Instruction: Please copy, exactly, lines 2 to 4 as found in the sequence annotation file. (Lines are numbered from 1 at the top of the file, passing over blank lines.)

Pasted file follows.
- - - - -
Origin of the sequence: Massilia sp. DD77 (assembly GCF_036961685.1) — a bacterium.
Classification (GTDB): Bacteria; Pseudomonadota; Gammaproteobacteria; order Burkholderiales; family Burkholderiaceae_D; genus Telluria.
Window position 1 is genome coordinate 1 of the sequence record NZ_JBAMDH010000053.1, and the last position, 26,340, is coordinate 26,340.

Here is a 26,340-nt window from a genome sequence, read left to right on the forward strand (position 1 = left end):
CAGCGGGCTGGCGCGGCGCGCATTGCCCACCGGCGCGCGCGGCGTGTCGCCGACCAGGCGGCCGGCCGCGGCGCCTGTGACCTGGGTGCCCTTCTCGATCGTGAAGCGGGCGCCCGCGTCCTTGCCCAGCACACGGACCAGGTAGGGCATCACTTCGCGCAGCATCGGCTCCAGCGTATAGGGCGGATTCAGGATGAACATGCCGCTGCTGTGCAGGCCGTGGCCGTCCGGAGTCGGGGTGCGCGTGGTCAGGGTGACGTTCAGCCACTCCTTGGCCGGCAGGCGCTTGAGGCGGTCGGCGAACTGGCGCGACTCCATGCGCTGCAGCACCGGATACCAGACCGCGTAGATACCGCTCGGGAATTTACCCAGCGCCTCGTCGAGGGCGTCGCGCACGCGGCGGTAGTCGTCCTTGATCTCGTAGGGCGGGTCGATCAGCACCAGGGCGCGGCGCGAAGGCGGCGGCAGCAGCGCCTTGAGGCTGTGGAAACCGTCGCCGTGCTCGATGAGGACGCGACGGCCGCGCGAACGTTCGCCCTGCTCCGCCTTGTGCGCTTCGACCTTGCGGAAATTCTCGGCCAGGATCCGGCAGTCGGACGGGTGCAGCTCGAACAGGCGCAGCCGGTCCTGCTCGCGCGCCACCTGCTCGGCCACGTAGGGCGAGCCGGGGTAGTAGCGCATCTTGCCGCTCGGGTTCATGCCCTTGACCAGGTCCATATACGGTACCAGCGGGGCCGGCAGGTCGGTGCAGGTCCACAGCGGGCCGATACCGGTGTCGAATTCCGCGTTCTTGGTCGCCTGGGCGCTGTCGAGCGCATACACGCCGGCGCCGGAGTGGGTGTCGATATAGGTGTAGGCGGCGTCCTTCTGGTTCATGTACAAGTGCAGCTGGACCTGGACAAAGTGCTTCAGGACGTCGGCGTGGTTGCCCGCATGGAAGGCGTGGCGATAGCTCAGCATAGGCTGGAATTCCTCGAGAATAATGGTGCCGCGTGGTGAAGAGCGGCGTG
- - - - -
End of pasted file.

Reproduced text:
Classification (GTDB): Bacteria; Pseudomonadota; Gammaproteobacteria; order Burkholderiales; family Burkholderiaceae_D; genus Telluria.
Window position 1 is genome coordinate 1 of the sequence record NZ_JBAMDH010000053.1, and the last position, 26,340, is coordinate 26,340.

Here is a 26,340-nt window from a genome sequence, read left to right on the forward strand (position 1 = left end):